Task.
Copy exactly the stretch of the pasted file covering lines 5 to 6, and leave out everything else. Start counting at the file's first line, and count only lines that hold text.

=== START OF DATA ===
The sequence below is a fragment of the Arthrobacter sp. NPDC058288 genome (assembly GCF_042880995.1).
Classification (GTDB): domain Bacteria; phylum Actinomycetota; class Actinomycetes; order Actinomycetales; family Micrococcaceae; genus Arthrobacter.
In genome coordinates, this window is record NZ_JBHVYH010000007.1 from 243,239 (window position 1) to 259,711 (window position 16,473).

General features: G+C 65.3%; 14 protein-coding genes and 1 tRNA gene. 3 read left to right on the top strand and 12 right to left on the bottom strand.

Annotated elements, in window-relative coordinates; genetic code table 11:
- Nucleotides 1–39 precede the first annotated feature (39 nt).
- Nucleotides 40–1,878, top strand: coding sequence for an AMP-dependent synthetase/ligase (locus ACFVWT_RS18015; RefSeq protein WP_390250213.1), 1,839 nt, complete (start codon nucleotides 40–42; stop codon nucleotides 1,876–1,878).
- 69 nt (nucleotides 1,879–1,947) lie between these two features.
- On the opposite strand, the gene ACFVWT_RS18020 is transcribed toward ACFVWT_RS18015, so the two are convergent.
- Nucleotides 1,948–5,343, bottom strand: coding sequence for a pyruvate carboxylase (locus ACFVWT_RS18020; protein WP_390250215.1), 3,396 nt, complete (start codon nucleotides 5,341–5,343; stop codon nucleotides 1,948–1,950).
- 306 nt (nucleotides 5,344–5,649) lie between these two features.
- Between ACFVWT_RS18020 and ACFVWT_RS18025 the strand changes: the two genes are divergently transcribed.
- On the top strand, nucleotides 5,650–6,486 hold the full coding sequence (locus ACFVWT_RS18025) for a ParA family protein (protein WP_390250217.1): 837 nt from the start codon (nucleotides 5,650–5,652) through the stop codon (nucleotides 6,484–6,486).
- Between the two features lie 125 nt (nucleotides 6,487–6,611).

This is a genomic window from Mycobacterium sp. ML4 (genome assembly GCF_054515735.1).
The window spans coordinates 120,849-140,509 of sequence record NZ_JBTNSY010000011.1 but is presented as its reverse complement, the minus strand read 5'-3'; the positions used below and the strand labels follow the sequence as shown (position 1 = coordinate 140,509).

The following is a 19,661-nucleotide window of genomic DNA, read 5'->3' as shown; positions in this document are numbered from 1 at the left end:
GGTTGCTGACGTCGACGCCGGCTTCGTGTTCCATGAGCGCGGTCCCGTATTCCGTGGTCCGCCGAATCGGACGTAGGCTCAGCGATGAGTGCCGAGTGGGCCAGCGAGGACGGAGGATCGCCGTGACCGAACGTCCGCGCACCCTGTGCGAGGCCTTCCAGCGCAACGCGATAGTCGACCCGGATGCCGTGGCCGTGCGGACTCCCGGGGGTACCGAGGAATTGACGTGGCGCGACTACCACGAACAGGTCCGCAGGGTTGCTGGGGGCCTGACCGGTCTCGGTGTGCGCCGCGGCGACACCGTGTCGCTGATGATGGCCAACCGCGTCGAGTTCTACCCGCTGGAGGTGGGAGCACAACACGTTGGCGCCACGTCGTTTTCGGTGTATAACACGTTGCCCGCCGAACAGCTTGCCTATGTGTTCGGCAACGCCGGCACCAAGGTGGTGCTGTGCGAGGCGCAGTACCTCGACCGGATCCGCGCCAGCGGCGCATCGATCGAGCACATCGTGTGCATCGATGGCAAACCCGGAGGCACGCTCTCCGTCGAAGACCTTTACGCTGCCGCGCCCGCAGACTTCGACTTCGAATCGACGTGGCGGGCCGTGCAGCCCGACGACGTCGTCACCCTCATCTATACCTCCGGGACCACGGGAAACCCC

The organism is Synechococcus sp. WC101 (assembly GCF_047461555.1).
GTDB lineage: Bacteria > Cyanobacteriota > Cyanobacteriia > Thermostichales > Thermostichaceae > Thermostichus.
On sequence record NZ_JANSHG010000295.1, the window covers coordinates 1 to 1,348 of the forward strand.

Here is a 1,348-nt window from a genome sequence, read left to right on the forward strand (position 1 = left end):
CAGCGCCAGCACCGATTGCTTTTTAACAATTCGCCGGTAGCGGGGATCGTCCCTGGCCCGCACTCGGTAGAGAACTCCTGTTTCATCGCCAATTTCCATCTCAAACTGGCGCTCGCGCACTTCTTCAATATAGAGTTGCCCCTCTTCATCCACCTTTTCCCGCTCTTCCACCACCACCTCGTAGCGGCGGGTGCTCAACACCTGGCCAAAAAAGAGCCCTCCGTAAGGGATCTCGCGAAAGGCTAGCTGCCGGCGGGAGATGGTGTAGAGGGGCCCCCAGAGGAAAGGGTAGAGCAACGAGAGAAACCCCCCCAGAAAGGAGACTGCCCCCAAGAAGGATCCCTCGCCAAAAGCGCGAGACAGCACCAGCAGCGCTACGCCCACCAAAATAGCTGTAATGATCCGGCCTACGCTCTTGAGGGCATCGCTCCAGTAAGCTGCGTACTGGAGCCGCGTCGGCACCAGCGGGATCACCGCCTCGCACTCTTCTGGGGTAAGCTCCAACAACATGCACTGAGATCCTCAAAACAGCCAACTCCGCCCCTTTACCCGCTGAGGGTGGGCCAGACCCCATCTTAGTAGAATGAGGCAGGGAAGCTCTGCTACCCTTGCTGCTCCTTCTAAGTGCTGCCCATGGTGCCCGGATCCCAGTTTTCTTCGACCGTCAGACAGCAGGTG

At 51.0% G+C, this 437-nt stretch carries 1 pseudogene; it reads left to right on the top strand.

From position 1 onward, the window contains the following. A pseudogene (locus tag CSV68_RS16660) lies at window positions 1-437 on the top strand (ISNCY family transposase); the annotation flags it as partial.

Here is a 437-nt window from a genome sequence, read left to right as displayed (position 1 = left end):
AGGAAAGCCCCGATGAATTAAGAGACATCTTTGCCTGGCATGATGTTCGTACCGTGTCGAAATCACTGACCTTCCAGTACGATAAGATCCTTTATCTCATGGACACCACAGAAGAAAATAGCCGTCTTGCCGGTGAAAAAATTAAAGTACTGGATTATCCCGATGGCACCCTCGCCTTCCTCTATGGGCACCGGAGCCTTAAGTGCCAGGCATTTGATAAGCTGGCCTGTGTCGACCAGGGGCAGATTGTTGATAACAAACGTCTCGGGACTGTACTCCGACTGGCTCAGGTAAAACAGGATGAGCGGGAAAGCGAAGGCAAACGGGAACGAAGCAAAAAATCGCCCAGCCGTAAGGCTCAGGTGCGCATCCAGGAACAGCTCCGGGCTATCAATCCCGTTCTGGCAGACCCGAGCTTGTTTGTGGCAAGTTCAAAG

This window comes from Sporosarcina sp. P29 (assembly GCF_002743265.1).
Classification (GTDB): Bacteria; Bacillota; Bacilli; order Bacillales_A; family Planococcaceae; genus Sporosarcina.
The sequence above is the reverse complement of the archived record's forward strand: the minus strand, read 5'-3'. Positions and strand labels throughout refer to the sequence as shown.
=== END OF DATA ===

Annotated elements, in window-relative coordinates; genetic code table 11:
- Nucleotides 1–39 precede the first annotated feature (39 nt).